In the video below from acvor you can watch some of the action from the 2006/07 Vendee Globe which has some frames from rounding Cape Horn – this has to be an extreme past time demanding extreme respect to those individuals who challenge themselves against such extreme elements.

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Full speed ahead for Cape Horn

December 21, 2008

The leading boats in the 2008 Vendee Globe are now passing to the south of New Zealand and heading out into the vast expanse of the Pacific Ocean.

The next land to be seen will no doubt be the sothern tip of South America where the Pacific and Atlantic oceans meet at Cape Horn which has a fearsome reputation.

And there is still about 12,000 miles to race so there is plenty of time – another 30 to 40 days at sea – for events to unfold. Heading toward the New Zealand gate Michel Desjoyeaux in Foncia has a 60 mile lead over Roland Jourdain in Veolia Environment with Sebastian Josse – BT – a further 100 miles (approximately) behind Veolia Environment and Jean le Cam in VM Materiaux in fourth place.

Of the 30 boats that started the race 12 have now had to retire leaving only eighteen still in the race. For those that don’t know the Vendee Globe is a solo trans global race for open 60s – and what is an open 60? Read on:

Open 60s are one of the fastest boats in sailing — built in carbon fibre using the latest hi-tech structures, they are designed to be as light as possible (for speed) but strong enough to withstand the worst the seas can throw at them.

They are designed from the outset to be sailed by just one person. There are very few comforts aboard, and the skipper will spend most of the time in the ‘crash’ seats in a cuddy that separates the open cockpit and deck from the navigation work station. This is the nerve system, packed with electronics and computer equipment to help navigate, check performance, and communicate.

The boat has a number of different sails to suit various conditions — not as many sails as a boat designed to be sailed by a 12 strong crew, but enough to keep the solo skipper working hard all the time matching sailplan to wind and sea conditions. There are three types of sails — a mainsail, headsails on furlers (rolled up around the stays) and a spinnaker — although alone, the spinnaker is only used in very stable conditions (to be caught in a squall with this huge balloon of sail could mean disaster — end of race).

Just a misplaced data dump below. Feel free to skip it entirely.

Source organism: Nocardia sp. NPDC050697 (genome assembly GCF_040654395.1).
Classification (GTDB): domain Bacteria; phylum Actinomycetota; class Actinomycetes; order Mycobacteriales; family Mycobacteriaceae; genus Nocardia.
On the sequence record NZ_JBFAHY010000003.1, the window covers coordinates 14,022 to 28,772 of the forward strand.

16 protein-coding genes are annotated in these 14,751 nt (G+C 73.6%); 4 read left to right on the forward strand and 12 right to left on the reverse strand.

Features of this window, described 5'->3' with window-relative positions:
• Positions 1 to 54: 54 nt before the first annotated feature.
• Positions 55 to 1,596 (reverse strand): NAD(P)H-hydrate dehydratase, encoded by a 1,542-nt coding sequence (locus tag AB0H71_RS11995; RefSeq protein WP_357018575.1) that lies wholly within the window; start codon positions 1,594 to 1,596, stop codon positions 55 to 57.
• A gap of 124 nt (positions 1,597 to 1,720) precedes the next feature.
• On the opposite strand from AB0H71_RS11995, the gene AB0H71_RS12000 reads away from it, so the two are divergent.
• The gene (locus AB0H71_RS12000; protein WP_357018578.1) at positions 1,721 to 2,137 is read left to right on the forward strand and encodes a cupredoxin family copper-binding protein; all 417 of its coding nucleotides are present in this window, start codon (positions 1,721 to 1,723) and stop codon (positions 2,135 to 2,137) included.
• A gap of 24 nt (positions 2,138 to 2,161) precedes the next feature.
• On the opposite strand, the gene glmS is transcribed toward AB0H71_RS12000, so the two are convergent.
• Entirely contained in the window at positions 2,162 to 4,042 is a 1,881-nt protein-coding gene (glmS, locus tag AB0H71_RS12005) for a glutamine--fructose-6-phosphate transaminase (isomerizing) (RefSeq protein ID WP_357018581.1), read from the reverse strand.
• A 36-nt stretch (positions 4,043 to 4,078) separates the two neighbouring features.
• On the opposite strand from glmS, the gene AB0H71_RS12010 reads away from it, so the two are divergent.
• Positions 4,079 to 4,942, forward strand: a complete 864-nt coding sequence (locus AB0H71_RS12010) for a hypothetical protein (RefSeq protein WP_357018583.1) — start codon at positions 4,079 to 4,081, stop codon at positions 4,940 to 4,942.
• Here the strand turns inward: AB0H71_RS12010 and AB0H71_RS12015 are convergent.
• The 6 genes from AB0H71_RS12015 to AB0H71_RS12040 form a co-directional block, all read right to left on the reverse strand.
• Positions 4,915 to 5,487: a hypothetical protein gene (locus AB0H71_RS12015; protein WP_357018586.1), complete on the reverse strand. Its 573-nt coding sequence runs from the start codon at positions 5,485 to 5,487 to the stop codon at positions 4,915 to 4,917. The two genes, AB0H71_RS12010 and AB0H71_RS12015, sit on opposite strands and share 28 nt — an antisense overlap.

The boats also have to prove their ability to turn themselves the right way up if they become knocked down or turn upside down. This is part of the latest IMOCA safety rules which require the boat to right without the assistance of waves by the skipper taking some action to turn the boat over.

The video below from yachtpals will give you an idea of what can be expected in the southern oceans – kind of tough.

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Anne Quéméré is off…

October 27, 2008

“My Everest is the Ocean and my dreams are focusing on the preparation of my crossing the Pacific Ocean”

On 22nd October I wrote about the epic journey French born Anne Quéméré  was about to make – a 7,000km kite crossing from San Francisco to the French Polynesian island of Tahiti. It would be the first kite crossing of the Pacific Ocean.

Much to her frustration she has been delayed by unseasonably good weather in San Francisco. It is very important that when she launches she has good wind to take her out of the fog filled bay area and through the shipping lanes as quickly as possible. What she does not want is to be becalmed in the trade routes helpless amongst those huge cargo ships, especially at night.

She did cast off eventually on Friday morning but after fighting to find enough wind to keep the kite afloat she decided to return to the Corinthian Yacht Club and wait for a better forecast – it looks like she will have to wait a few days…

AQ © Anne Quemere

However, her team were able to boost her morale by quoting Louis XIV – “The impatience to win, assures a loss.”

Her voyage in the 5.5m purpose-built Oceankite will take her from the northern hemisphere into the southern, through tricky weather regions including the dreaded Doldrums which are caused by the ITCZ. Her arrival in Tahiti will be dependent on wind speeds and ocean currents.

© Anne Quemere

Her reason for this latest challenge?

“During my voyage and through my involvement with the BLUE Climate and Oceans Project, I want to communicate my love for the ocean environment to as many people as possible, in a bid to try and encourage more to adopt simple changes to their lifestyle, that will help to make a difference to protect these environments for our younger generation to enjoy”.